Along with the basic plotline, as stated in the description of this novel, there was this overarching political plotline of the world that played a role in the story. At the time of this all being revealed to the Sorina, it seemed to be a little info dump-ey and was complicated to follow. Especially when listening to an audiobook where you can have a tendency to zone out. I thought it was a great attempt to add an extra layer to the story, though it didn’t quite meet its mark.
I wish there was more exploration and I could read a whole series that delved into aspects of the world beyond Sorina and her family. If Sorina had been less oblivious to the world outside of her own doorstep, we could’ve gradually been introduced to the political and interesting potential of the world.
Reading vs. Listening
As mentioned above, I read this book on audio. It was narrated by Emily Woo Zeller. She honestly did a decent narration, she spoke clearly, for the most part, and she had voices for the characters.
I had a couple issues with the narration, however. I found that it was hard to hear her narrate certain sections because she was saying something too quietly because the story prompted her to whisper or mumble. It was hard to hear clearly what the character was saying because of that.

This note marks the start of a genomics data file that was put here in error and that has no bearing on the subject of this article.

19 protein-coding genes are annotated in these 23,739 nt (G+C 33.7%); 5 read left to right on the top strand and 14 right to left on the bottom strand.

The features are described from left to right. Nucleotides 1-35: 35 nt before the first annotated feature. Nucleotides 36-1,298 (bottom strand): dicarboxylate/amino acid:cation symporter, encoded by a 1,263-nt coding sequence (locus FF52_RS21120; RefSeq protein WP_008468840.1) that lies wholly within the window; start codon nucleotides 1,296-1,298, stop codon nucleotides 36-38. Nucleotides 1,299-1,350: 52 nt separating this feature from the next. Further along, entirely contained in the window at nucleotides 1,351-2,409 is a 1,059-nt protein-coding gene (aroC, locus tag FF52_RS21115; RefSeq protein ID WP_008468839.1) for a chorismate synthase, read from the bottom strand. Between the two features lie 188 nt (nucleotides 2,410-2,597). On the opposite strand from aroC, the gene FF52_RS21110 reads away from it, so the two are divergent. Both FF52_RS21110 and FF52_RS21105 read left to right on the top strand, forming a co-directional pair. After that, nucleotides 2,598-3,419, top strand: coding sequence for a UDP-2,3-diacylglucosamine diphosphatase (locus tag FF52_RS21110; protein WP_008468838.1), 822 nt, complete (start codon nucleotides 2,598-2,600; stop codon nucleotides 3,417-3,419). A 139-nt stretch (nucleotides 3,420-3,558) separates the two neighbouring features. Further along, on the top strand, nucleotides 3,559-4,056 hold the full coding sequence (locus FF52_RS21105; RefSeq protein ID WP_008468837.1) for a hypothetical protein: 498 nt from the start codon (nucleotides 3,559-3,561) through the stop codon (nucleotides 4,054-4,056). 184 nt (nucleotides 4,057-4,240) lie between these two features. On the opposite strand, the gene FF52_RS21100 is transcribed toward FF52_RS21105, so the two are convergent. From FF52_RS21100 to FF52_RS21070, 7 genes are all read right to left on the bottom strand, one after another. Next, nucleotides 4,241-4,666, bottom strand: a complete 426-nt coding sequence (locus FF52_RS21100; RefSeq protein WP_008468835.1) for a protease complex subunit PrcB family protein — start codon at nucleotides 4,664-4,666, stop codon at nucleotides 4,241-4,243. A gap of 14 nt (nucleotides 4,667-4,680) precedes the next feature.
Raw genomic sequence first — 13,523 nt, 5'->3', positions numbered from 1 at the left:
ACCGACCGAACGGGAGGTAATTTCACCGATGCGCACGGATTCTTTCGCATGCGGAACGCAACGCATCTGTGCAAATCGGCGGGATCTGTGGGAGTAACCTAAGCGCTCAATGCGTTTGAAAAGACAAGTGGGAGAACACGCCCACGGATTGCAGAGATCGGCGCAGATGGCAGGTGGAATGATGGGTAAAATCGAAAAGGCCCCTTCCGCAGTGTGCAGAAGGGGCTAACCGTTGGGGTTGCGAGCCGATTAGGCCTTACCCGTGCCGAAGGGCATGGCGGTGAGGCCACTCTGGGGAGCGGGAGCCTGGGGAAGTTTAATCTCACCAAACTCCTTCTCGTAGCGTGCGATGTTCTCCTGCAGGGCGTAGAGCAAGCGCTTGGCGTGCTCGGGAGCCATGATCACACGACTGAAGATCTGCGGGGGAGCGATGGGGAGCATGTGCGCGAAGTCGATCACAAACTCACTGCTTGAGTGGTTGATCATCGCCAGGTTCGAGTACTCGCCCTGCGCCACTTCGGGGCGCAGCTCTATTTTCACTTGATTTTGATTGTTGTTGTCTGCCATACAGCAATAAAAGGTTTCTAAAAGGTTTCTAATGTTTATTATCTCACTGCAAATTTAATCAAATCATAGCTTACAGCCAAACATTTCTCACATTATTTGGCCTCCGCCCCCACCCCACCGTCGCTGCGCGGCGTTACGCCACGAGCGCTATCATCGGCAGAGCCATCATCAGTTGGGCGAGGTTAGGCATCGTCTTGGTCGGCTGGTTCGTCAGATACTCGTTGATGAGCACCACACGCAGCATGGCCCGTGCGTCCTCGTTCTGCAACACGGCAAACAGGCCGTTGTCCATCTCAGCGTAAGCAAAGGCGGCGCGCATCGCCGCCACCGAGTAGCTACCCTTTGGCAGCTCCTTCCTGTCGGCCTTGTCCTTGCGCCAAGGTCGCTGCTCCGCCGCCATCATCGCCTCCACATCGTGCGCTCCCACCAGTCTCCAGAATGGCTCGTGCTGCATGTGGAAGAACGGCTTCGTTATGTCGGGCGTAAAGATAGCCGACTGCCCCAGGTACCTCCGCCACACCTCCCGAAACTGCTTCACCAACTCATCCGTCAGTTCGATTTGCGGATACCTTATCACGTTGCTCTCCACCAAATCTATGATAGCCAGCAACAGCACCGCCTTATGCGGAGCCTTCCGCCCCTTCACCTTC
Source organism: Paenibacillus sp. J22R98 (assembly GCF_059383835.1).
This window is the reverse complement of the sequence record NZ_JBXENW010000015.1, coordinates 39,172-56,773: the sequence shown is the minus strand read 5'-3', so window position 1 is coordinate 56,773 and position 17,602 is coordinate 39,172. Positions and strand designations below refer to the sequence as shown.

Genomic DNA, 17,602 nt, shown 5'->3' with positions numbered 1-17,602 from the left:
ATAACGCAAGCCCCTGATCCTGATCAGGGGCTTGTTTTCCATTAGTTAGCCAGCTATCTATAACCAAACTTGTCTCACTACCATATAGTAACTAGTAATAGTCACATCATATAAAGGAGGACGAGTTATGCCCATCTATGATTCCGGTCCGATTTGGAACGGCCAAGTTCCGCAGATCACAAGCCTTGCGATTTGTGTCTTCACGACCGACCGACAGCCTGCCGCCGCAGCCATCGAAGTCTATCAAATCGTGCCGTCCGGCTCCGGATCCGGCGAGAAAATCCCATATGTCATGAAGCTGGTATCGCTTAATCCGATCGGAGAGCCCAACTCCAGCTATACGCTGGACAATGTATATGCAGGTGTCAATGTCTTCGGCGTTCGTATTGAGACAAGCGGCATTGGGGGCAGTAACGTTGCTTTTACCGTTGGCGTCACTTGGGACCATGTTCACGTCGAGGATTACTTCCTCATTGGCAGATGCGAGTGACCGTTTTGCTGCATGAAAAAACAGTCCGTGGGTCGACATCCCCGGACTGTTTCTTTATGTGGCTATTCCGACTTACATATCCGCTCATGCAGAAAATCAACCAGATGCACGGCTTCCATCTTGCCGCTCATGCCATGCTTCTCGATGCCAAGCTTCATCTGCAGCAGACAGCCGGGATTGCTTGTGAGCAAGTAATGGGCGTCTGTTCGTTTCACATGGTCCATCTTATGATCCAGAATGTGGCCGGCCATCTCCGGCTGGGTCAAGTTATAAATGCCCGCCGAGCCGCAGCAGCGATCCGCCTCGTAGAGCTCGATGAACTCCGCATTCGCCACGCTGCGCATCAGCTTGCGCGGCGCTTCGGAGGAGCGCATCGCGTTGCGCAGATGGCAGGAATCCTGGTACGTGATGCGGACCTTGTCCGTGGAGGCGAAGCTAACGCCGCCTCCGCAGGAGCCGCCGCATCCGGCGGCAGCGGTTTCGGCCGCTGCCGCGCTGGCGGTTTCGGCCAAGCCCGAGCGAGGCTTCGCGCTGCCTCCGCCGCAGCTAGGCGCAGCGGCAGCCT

Another issue I had was that it was hard to discern what was being said in the story vs. what Sorina was thinking, and Sorina does think of things she would say before she actually says something different. I was a bit confused on that front. Overall, I enjoyed the audiobook experience.
What I Loved
- Sorina and Luca as characters were both really well developed as the story went on and went through major growth that I was really pleased with